Much of the tech problems appear to have been caused by the convention running what was described to me as a “just in time” tech policy. That is, the convention only had just enough tech to fulfill its requirements, and no more. Tech was rushed from one program item to another as it was needed. A classic example of the sort of problem this caused involved two back-to-back items scheduled to have the same tech gear. The first was a panel in which Japanese fans were going online to their friends back home. The second was the Tor Presentation. As the time for the first panel to end arrived, a venerable Japanese fan was giving a lengthy speech. The tech guy who turned up to collect the equipment was left with an impossible decision: either he cut off the Japanese fans and caused an international incident, or Tom Doherty and David Hartwell had to do without their tech.
Fortunately a solution was found, but this should never have happened in the first place. If you are that short of tech the thing to do is the schedule your program around the equipment so that it doesn’t have to be moved. That way you never put your tech crew in that sort of position.
Of course this also brings to light the issue of timekeeping. Program Ops did not have enough staff to send runners around panels with “5 minute” signs. Staff should, of course, have been recruited beforehand. There’s not much chance of getting them all on the day, especially if Volunteers hasn’t been told of the need – some online reports have suggested that prospective gophers were being turned away as they were not needed. There appears to have been a communication failure here. Anyway, Jeff Beeler and his skeleton crew apparently did sterling work keeping the program going. Besides, better timekeeping would not have been necessary if more panels had been well moderated.
Panel moderation, it seems, was a problem for Anticipation. This does not surprise me. Most Worldcons struggle in that regard. There are good reasons for this. To start with many of the program participants are unknown to the programming staff, and if you don’t know your panel participants you can’t judge who will make a good moderator. Also Worldcon Programming teams are under a huge amount of pressure to put lots of different people on panel, which exacerbates that problem.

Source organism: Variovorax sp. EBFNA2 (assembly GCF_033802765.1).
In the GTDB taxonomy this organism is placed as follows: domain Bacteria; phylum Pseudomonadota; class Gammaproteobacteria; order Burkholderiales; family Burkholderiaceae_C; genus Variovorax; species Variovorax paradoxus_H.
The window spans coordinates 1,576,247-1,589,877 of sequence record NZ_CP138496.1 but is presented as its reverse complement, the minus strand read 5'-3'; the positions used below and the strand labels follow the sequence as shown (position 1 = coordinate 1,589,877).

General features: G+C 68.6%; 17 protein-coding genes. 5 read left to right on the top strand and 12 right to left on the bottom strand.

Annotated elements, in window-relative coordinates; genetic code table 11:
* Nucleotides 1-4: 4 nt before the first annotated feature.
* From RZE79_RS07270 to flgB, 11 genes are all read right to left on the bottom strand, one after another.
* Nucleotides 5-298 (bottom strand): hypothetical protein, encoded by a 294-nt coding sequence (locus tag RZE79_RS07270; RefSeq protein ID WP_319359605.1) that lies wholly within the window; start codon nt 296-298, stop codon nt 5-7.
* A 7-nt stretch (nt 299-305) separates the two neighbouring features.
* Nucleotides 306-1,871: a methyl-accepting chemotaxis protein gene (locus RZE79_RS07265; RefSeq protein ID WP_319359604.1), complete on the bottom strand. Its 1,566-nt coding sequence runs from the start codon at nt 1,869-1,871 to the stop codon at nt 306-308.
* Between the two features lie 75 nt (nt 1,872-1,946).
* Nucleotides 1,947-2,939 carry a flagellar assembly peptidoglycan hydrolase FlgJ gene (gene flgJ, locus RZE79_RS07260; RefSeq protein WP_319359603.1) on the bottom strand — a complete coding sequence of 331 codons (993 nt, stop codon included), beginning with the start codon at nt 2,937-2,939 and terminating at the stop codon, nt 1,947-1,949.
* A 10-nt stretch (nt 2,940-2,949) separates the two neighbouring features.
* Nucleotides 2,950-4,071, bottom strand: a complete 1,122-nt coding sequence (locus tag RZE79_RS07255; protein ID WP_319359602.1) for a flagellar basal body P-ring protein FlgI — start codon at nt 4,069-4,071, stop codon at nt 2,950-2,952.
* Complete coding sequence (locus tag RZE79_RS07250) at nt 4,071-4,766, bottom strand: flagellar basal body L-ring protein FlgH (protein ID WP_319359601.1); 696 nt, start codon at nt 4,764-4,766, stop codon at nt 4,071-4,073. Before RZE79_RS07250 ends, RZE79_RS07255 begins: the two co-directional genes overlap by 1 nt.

Anticipation, however, didn’t make it easy for moderators. The Program staff was all ready to send out emails to moderators giving them the emails of the panelists so that they could discuss things in advance, but they were told that they could not do so because Canadian privacy law did not allow the convention to give out emails in that way. I gather than there was a big internal row about this, and the web site team came to the rescue by putting up a site where program participants could log in and allow their emails to be posted. Sadly for many people this was too little, too late, and too much of a barrier to participation. The right way to do this was to have had people required to sign off on allowing their email to be distributed when they applied to be program participants, but the people doing the work on web site and program had no idea it was required, and the people who did know were not paying attention.
The problem would not have been so bad at a smaller convention. At conventions like Eastercon and WisCon it is normal for panelists to meet in the Green Room prior to their panel to talk about what they plan to say. At Worldcon this generally does not happen. This is not (UK fans please note) because Worldcon is an “American” convention where they do everything “wrong”, it is because at Worldcon many program participants are booked solid all day and don’t have the time to drop into the Green Room for such discussions. That’s why it is essential to allow panelists to talk amongst themselves before the convention. The Worldcon Green Room is there for a very different reason – making sure that hard-working program participants actually get a chance to eat during the day (and believe me I have been very grateful for it at many Worldcons).
One further element of Program fell through the cracks. All program participants were asked to provide a short biography for printing in the souvenir book. Lots of people sent these in, and a few hard-working bi-lingual staff spent a lot of time translating them, mostly into French. Ultimately, however, nothing was printed. Apparently not everything could be translated in time, and many of the biographies were much too long. I can see how this happened. But it is also another example of things being left to the last minute, and poor inter-departmental communications. I understand that the biographies will appear online at some point.